Sustainability: Effective engineering design should fully embrace the sustainability of the product across the whole of the life cycle. In doing so the students need to address and compare the environmental, social and manufacturing capitals involved, linking to the UN sustainability goals, in order to both define the sustainability of a product and its manufacturing process and also suggest ways in which the product and processes could be made more sustainable. 


Resourcefulness and resilience: Students will develop resourcefulness in responding to problem-based task requirements through sharing ideas and experiences both individually and collectively, appreciating potential barriers and challenges faced by others, providing support and showing empathy towards each other in working towards achieving successful outcomes.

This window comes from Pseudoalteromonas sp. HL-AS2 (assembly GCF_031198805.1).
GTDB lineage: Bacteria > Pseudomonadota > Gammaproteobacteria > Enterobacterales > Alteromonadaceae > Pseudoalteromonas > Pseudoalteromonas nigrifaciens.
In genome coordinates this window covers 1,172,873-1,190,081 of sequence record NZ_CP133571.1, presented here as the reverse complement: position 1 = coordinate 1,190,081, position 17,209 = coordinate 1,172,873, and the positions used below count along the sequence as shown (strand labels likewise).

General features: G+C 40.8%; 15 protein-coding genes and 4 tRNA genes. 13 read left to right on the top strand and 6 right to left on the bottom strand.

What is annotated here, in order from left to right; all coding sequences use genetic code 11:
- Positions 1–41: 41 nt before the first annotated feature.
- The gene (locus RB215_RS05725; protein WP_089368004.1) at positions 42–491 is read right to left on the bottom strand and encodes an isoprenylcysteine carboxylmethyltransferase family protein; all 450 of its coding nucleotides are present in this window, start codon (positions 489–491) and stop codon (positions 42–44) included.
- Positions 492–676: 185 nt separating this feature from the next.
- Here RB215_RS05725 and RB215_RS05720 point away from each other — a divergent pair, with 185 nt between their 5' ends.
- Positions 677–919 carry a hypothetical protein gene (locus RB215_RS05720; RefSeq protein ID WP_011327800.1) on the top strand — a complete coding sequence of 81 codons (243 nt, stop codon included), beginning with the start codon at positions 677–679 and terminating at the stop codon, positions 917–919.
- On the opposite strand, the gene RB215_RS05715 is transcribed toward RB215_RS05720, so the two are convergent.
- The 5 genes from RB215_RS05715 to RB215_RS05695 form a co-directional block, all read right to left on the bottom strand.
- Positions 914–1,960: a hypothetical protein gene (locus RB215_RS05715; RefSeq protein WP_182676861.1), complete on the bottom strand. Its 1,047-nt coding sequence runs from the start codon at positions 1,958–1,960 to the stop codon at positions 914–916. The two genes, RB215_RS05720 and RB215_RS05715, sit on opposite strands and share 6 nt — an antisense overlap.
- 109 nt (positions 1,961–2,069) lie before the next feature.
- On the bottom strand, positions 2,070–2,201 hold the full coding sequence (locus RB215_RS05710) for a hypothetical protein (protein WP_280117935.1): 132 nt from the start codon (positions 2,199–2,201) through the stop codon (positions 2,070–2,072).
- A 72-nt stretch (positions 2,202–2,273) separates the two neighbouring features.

Programmes this module appears in

Programme Semester Classification Qualifying conditions
Advanced Mechanical Engineering MSc(YEAR LONG) Year-long Compulsory A weighted aggregate mark of 50% is required to pass the module

Please note that the information detailed within this record is accurate at the time of publishing and may be subject to change. This record contains information for the most up to date version of the programme / module for the 2025/6 academic year.